Questions to Consider
When you are preparing to build a form for use on the web, you need to ask yourself:
Is it a PDF or a web form?
Whenever and wherever possible, web forms are the best possible option for accessibility and ease of use to all users. They have a few distinct advantages that a fillable PDF form may lack. Such as:
- Configurable to submit to specific people based on answers
- Entries can be printed out
- Entries can be download and organized in a spreadsheet format
- They are easily accessed with the keyboard
- It is easier to prevent entry errors
We understand there are quite a few use cases across the site where the option of an embedded web form is not available, such as when you need an ink signature from the submitter or a state regulation. In these cases, forms need to be just as accessible to someone who must use speech to text or a keyboard to complete the form as they are to someone who can print and fill the form out by hand.
Adobe Acrobat Pro DC is the program required to create these types of PDF forms. If you do not currently have a license on a computer in your department or office, please contact Information Technology about getting one.
We have provided instructions below, or if you prefer you can use Adobe's tutorial.
Making an Interactive/Fillable PDF Form
Step 1 – Adobe Acrobat Pro DC
Begin by opening your form document in Adobe Acrobat. Adobe Reader will not be able to perform this task for you. If you do not have Acrobat Pro DC available to you, contact IT about a license.
Step 2 – Prepare Your Form
In the toolbar on the right hand side of the Acrobat window, select "Prepare Form." If "Prepare Form" is not available, click "More Tools" at the bottom of the tool list.
Step 3 – If “Prepare Form” is Missing From the Toolbar
Scroll down to the "Forms & Signatures" section underneath "Prepare Form" and click "Add." This option will now appear in your tool list located on the right-hand side of the Acrobat window.
Step 4 – Choose Your Document
You'll be asked to choose a document to start. Since you already have your document open, it will present the open document as the main option. Click "Start."
Step 5 – Beginning the Process
Acrobat will begin the process for you. From here you still have some editing to do to make sure your fields are all labeled properly. Acrobat will identify places that should be a form entry, such as boxes or long underlines, and create form fields for you. Now, we edit.
Step 6 – Titling Fields and Adding Tool Tips
Clicking each form field will bring up a dialog box, shown at left. You'll want to make sure the title of the box is appropriate (This one is, but the one next to it, SID, is not) and add a helpful tool tip, such as "Enter student name."
Step 7 – Defining Form Fields
Never leave a form field undefined, as shown with the SID box to the left. The title and tool tip need updated. We'll change them to Student ID and ”Enter student ID number.”
H3: Step 8 – Adjusting Checkbox Lists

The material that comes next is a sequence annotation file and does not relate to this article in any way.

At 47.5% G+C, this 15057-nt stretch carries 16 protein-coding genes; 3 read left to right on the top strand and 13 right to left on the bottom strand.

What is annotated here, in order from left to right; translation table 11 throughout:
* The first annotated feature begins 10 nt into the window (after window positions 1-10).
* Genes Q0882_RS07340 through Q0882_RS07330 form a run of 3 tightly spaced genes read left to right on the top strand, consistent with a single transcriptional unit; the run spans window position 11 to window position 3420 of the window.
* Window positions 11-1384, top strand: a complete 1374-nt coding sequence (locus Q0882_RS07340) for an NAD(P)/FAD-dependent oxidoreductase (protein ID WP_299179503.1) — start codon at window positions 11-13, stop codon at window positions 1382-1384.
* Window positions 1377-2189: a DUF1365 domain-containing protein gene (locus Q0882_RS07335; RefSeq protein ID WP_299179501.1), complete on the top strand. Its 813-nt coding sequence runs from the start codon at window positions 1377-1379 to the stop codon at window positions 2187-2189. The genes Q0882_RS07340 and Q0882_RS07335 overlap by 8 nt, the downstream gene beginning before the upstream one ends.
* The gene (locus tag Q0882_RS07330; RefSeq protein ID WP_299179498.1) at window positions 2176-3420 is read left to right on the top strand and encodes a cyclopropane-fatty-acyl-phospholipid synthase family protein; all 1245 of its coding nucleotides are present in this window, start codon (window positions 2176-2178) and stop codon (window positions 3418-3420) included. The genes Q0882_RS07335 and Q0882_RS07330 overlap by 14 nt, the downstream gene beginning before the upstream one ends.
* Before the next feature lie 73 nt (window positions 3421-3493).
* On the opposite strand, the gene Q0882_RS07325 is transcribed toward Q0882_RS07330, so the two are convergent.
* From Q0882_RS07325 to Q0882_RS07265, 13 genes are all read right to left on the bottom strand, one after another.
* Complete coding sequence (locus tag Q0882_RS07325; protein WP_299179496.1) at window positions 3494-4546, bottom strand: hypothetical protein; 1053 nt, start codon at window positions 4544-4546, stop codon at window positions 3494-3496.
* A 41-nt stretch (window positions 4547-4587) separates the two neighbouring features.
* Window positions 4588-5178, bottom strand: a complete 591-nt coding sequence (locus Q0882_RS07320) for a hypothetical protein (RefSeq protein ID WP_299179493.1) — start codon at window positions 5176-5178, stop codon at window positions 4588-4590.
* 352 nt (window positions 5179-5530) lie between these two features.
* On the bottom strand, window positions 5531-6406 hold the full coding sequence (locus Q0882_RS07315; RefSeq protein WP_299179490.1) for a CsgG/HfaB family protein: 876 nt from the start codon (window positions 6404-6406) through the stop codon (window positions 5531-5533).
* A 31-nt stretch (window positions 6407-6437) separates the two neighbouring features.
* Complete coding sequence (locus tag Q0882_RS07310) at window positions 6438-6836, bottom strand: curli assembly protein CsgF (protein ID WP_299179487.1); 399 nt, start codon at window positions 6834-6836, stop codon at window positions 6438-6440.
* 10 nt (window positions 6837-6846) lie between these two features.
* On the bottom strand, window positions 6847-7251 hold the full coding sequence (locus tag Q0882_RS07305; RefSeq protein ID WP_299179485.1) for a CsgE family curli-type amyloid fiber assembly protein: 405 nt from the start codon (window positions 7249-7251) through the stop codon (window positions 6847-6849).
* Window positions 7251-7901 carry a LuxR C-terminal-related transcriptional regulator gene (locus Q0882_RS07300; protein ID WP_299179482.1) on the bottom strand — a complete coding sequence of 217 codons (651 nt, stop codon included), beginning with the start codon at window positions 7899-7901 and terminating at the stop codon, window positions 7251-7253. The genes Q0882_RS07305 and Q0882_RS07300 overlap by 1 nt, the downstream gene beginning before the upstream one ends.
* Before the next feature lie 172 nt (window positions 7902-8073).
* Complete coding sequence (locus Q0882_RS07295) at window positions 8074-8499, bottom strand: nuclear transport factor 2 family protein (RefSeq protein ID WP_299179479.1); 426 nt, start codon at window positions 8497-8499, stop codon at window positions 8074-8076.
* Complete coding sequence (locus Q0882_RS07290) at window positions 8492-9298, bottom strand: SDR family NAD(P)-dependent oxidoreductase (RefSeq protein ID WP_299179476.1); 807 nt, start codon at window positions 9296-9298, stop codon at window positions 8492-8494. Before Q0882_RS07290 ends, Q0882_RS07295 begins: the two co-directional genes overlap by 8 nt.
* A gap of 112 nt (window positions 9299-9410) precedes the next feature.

We will also need to fix this list, which would work best as checkboxes instead of text entries. To fix this, we will use the toolbar at the top of the window.
Step 9 – Deleting Form Fields
First, select each text box and delete them. We will also have to update the order of our checkboxes once they've been entered.
Step 10 – Adding Checkboxes
Our "Prepare Form" toolbar located at the top of the window above document space is where we can edit text, add form fields, etc. To add checkboxes, select the checkbox icon.
Note: There are many options to choose from to build your form. If you hover over an item, a helpful tool tip will appear, explaining the tool function. There are radio buttons, dropdown list options, print buttons, and more you can add. Explore them!
Step 11 – Adding Checkboxes (continued)
With our old text boxes deleted and our checkbox item in the toolbar selected, we’ll begin adding the checkboxes. To add a checkbox, hover over the area you want to drop the checkbox and click. The box will drop into place and the field name box will appear - be sure to properly name this field! In this instance, we have used the text to the right of the checkmark area to label it. You’ll have to repeat this for each check item.
Step 12 – Reordering
Select multiple checkboxes by holding Ctrl (on Windows) or Cmd (on a Mac) and clicking each one. Then, drag and drop them back into the correct order on the list.
Step 13 – Editing Text
Here we’ll be editing text within the PDF to create a cleaner text box. Select each entry box and delete it.
Step 14 – Editing Text (continued)
Next, click within the text area where the lines are, and delete them all. This will raise the footer, but you can hit ”Enter” a few times to create your box space.
Now you have a blank space for a paragraph text box.
Step 15 – Adding a Text Box
Using the “Prepare Forms” toolbar, select the “Text Box” option, circled, to create the text box we’ll use for the form entry.
Step 16 – Adding a Text Box (continued)
It will drop in the same way the checkboxes did. Be sure to give your field an adequate name.
Step 17 - Resizing the Text Box
To make this box bigger, click and drag on of the dots (handles) and pull it to an appropriate size.
Once you have made the box the size you want, right-click to open the "Properties" dialog and select the "Options" tab, then check the "Multi-line" box.
Our form is now complete with properly named fields, the appropriate fields used in the correct places, and our field lists in the right order. You can now save this form and use it online.